By Steve Sears
Professor David Freestone, Assistant Professor in the Department of Psychology at William Paterson University, knew while a student at the institution that he wanted to be a professor.
“William Paterson has always been a really, really important place to me,” he says. “My mom got her master’s here in the late ‘80s or early 90s. In fact, I started here as an undergraduate, and when I was in high school, I wanted to be a high school History teacher. At the time, I had a friend who was going here for History, and it was the obvious place to go; they had a good History program, they had a good teaching education program. And I came here, and it was actually after I was here for a year that I decided I wanted to be a professor. I was looking around at my professors and I was blown away. The job that they had was so cool, they were so encouraging, they were an amazing group of people. The atmosphere that I had here was absolutely fantastic, and so I kind of credit William Paterson as being the reason why I decided to go into Science even though I was still a History major. I credit William Paterson as the reason why I wanted to pursue after college a graduate degree. I credit William Paterson 100%. So, when the job, the position, opened up, I jumped at the chance to apply here.”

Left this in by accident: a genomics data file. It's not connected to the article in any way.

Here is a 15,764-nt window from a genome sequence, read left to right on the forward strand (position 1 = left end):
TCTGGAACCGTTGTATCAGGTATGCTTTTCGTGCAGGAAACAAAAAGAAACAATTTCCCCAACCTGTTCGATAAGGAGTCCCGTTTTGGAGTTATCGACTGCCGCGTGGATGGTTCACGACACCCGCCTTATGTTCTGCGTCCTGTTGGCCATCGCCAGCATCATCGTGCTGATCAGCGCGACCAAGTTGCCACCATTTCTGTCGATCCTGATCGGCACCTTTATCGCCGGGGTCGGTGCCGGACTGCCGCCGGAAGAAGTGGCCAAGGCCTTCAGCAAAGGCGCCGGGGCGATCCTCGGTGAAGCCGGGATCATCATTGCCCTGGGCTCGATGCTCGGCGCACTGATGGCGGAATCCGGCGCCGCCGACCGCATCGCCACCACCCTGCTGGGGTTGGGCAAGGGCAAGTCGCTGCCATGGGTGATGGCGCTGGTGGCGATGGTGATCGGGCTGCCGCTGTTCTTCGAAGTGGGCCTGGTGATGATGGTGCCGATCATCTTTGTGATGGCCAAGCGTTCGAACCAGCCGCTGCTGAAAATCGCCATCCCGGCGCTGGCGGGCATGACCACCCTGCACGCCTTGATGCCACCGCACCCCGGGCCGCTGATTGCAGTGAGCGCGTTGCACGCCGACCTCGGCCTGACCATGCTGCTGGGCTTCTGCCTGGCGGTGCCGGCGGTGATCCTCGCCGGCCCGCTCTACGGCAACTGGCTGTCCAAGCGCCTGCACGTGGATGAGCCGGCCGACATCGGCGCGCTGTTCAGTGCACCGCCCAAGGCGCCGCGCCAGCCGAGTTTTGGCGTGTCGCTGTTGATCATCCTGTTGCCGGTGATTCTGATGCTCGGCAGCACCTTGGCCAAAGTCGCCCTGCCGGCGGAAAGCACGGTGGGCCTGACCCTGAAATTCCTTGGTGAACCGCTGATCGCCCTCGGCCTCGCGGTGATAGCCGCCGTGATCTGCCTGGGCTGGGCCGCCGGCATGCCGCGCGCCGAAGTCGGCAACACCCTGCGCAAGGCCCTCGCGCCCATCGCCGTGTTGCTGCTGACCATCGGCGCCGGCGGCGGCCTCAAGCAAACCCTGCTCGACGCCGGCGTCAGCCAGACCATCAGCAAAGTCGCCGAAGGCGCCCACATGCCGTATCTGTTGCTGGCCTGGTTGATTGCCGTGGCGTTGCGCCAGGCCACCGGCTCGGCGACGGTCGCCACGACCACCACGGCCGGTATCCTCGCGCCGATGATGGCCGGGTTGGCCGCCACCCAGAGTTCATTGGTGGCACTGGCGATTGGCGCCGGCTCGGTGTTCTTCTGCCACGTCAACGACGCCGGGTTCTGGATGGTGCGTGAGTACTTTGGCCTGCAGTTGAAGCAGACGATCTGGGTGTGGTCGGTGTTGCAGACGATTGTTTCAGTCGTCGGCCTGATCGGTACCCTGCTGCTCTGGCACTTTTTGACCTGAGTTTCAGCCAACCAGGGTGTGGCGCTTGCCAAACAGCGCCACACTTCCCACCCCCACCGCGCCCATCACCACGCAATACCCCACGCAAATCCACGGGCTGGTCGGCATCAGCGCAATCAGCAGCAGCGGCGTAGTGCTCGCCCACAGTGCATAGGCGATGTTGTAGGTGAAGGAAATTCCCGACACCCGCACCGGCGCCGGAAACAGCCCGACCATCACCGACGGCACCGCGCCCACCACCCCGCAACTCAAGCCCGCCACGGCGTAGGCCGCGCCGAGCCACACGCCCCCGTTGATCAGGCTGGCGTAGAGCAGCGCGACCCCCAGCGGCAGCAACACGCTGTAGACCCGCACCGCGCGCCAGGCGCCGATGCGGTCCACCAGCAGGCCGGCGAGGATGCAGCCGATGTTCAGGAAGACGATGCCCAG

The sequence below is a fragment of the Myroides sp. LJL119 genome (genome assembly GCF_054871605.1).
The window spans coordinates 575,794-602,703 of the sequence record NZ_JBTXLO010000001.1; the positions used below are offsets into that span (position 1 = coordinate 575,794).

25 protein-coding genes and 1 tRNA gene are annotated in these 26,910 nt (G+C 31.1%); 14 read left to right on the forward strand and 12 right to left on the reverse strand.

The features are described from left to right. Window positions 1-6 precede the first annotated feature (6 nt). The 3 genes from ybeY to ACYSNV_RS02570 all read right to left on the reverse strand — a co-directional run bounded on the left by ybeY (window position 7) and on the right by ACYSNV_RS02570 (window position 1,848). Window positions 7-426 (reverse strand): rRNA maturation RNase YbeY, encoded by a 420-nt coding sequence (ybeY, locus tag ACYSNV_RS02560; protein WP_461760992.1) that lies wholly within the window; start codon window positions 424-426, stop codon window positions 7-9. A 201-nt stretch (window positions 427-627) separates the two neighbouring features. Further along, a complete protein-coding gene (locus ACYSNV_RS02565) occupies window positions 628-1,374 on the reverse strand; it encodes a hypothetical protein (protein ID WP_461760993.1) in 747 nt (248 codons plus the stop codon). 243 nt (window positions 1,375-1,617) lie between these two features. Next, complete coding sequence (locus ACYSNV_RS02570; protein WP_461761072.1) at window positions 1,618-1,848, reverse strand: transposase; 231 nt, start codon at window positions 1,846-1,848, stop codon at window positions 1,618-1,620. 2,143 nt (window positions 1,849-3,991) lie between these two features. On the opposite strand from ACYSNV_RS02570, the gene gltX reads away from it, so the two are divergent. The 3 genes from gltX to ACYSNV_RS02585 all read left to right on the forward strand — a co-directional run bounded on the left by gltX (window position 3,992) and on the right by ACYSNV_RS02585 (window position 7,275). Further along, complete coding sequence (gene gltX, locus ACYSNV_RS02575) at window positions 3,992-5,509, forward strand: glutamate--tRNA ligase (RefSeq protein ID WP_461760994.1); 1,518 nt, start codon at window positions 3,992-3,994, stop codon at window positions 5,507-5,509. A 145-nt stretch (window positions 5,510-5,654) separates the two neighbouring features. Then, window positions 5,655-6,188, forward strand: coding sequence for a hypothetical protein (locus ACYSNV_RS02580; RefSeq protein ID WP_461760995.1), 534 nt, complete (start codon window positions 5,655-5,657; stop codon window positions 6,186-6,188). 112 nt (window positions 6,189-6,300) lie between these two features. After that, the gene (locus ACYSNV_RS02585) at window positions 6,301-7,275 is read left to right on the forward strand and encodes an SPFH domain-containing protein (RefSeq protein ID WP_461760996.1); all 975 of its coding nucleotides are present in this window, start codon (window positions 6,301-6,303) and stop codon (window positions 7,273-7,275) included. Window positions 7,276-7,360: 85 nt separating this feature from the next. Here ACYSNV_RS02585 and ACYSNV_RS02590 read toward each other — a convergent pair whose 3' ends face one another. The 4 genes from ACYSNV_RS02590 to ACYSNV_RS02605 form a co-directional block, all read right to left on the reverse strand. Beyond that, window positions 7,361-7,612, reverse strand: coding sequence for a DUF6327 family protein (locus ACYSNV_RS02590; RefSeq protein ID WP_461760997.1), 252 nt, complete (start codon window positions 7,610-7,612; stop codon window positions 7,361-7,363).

Freestone celebrates two years at the university this September, and since his arrival his department has been incredibly supportive of his endeavors, encourage his improving his teaching and researching skills, and encourage him to try things that will enable his betterment in both.
Speaking of “endeavors,” Freestone, 34, will be headed to Sao Paulo, Brazil from May – August 2020 after applying and being awarded a Fulbright Scholarship Grant to both develop, test, and teach a new experimental design, graduate-level science course to study how animals learn time intervals. The host institution is Universidade Federal do ABC, and Freestone will be working at the Center for Mathematics Computation and Cognition.
The above is both a testament to WPU, as well as Freestone himself, to whom it is suggested he teaches “on a mountain” and also self-educated himself on one (he grew up in High Point, the site of New Jersey’s highest peat at 1,803 feet), often visiting that state park and nearby Stokes State Forest, studying specimens of various kinds of life. “Oh yeah,” he says, excitedly recalling his youth. “It’s beautiful there.”